Auto-updates (Security)

On the 6 security updates, the new core-auto-updates team worked on introducing a new UIUI User interface to manage Plugins and Themes automatic updates. Learn more about controlling this new UI, email notifications, site health screen, and if you’re a plugin developer, ensure your plugin is ready for the new auto-updates system.


Of the seven updates to the Customize component, Theme developers will want to take notice of changes to how the custom logo is linked on the homepage and a new logo image attributes filterFilter Filters are one of the two types of Hooks https://codex.wordpress.org/Plugin_API/Hooks. They provide a way for functions to modify data of other functions. They are the counterpart to Actions. Unlike Actions, filters are meant to work in an isolated manner, and should never have side effects such as affecting global variables and output..

Block Editor

The block editor has continued its rapid iteration since WordPress 5.0. Now it has GutenbergGutenberg The Gutenberg project is the new Editor Interface for WordPress. The editor improves the process and experience of creating new content, making writing rich content much simpler. It uses ‘blocks’ to add richness rather than shortcodes, custom HTML etc. https://wordpress.org/gutenberg/ version 8.5 bundled with WordPress 5.5; that’s ten releases all bundled into this release (versions 7.6, 7.7, 7.8, 7.9, 8.0, 8.1, 8.2, 8.3, 8.4, and 8.5)! Bug fixes and performance improvements from Gutenberg versions 8.6 and 8.7 will also be part of 5.5.

The WordPress 5.5 Beta 1 post highlights a lot of new features and improvements across these releases, though you’ll also want to note inline image editing, block patterns, device previews, block directory, among many other improvements bringing forth a better, smoother editing experience.

Below you’ll find details on updates to various Block APIs, how to register a block pattern, how themes can opt-out from core bundled block patterns, image editing via the REST APIREST API The REST API is an acronym for the RESTful Application Program Interface (API) that uses HTTP requests to GET, PUT, POST and DELETE data. It is how the front end of an application (think “phone app” or “website”) can communicate with the data store (think “database” or “file system”) https://developer.wordpress.org/rest-api/. and how edited images are saved as a new attachment, custom line heights and custom units as new block tools, changes to the BlockPreview, URLInput, and Popover ReactReact React is a JavaScript library that makes it easy to reason about, construct, and maintain stateless and stateful user interfaces. https://reactjs.org/. components, and how to add your block plugin directly to the Block Directory.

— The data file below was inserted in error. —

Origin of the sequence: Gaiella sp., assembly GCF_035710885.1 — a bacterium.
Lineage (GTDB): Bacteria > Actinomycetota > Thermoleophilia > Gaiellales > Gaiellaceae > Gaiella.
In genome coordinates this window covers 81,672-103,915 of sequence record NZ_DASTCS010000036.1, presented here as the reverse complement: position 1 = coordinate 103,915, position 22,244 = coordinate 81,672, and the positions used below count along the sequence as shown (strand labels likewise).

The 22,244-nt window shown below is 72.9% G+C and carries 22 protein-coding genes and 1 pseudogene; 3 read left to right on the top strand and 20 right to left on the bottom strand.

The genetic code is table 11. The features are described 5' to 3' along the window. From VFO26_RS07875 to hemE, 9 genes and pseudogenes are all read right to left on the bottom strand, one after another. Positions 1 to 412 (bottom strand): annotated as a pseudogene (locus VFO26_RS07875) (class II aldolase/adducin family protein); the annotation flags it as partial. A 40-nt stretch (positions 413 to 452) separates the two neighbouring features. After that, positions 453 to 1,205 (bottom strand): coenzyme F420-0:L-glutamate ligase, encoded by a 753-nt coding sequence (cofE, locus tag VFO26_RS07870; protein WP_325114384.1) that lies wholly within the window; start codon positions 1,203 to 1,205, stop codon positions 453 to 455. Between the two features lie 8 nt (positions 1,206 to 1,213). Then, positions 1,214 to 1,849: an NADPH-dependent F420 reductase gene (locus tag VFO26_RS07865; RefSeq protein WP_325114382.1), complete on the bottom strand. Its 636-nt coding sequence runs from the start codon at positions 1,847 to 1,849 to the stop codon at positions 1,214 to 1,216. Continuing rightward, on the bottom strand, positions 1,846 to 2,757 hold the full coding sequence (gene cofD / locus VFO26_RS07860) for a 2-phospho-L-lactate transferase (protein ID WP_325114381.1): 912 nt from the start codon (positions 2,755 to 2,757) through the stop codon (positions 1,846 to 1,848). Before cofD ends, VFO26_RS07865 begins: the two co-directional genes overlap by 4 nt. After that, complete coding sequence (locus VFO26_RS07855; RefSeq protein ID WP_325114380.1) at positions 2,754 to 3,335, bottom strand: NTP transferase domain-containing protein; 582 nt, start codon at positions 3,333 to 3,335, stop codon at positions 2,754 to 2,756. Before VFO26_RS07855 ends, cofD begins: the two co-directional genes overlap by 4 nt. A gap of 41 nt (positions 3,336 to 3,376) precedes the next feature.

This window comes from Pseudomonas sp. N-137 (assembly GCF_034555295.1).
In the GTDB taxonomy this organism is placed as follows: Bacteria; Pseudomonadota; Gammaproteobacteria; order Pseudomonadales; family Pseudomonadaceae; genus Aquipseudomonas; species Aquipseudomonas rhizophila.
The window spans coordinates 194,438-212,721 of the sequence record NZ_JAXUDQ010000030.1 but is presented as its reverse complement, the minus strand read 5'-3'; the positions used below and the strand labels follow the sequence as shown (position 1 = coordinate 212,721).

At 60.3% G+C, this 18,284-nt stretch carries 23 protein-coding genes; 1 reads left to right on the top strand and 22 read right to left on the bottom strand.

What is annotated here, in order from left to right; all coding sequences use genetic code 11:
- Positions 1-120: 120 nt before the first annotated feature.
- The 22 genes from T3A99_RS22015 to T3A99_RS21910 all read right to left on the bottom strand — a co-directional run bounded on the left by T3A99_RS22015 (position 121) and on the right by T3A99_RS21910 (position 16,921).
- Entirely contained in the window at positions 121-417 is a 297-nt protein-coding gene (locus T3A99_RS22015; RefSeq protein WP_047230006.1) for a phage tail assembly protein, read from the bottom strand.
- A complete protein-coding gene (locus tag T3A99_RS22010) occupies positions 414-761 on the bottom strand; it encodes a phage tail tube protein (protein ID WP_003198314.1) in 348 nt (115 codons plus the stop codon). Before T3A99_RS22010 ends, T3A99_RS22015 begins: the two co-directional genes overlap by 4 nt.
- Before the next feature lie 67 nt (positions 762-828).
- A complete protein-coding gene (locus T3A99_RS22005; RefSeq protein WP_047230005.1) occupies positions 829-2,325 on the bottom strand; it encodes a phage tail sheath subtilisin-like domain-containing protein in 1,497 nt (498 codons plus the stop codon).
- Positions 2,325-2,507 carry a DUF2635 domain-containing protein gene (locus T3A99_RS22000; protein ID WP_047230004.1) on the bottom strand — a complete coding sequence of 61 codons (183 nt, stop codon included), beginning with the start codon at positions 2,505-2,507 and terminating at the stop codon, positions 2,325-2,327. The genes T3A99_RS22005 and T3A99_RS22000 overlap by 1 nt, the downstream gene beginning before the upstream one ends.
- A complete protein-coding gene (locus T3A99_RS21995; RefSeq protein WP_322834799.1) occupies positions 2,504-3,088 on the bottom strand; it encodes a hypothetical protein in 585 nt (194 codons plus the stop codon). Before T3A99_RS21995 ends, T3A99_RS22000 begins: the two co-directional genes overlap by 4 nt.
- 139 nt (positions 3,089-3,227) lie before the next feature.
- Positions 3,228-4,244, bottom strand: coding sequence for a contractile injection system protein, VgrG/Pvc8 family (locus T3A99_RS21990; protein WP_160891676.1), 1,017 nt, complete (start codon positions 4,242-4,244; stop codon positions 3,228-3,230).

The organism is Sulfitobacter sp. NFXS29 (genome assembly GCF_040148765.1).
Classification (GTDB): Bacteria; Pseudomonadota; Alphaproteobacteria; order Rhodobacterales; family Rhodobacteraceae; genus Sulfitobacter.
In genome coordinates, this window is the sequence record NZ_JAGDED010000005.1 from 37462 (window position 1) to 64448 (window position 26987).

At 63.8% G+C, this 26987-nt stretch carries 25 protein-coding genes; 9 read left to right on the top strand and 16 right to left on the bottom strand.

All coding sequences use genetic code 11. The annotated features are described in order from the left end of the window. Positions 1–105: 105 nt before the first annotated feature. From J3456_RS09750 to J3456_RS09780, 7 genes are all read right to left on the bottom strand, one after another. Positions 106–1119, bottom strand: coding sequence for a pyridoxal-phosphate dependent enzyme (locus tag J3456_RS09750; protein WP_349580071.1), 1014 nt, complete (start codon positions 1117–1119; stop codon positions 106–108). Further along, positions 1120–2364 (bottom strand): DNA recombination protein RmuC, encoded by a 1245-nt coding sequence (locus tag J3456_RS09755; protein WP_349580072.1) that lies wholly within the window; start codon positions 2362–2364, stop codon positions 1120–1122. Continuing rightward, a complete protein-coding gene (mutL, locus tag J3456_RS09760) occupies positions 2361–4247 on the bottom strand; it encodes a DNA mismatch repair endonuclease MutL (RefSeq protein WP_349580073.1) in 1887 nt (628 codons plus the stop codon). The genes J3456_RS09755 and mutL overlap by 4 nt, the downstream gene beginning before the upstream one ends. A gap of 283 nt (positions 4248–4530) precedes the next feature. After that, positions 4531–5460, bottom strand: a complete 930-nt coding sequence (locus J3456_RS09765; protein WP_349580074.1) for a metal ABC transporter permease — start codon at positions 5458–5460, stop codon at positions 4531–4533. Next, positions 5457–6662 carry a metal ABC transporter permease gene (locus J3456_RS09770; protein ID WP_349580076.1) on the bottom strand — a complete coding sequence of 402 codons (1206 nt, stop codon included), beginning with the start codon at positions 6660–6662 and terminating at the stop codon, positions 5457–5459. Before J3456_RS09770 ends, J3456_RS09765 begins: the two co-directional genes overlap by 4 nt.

There are 26 updates to the Media component, including the core merge of the Lazy Loading featured plugin that now sees images lazy-loaded by default. Read on to learn more about reduced layout shifting as a prerequisite, how to customize lazy-loading, and browser compatibility.


36 updates to the REST API with particular interest pointed to new and modified endpoints, parameter and JSONJSON JSON, or JavaScript Object Notation, is a minimal, readable format for structuring data. It is used primarily to transmit data between a server and web application, as an alternative to XML. schema changes, discoverable REST resource links, new APIAPI An API or Application Programming Interface is a software intermediary that allows programs to interact with each other and share data in limited, clearly defined ways. functions, CORS changes, the new register_theme_feature() function and its arguments, and other miscellaneous updates.

Options, Meta APIs


The new Sitemaps component and its 13 items in WordPress 5.5 comes from the XML sitemaps feature project merge. Read on to learn more about adding custom sitemaps, removing certain sitemaps, adding additional tags to sitemap entries, excluding a single post from the sitemap, completely disabling sitemaps functionality, and the new classes, functions, hooksHooks In WordPress theme and development, hooks are functions that can be applied to an action or a Filter in WordPress. Actions are functions performed when a certain event occurs in WordPress. Filters allow you to modify certain functions. Arguments used to hook both filters and actions look the same., and filters.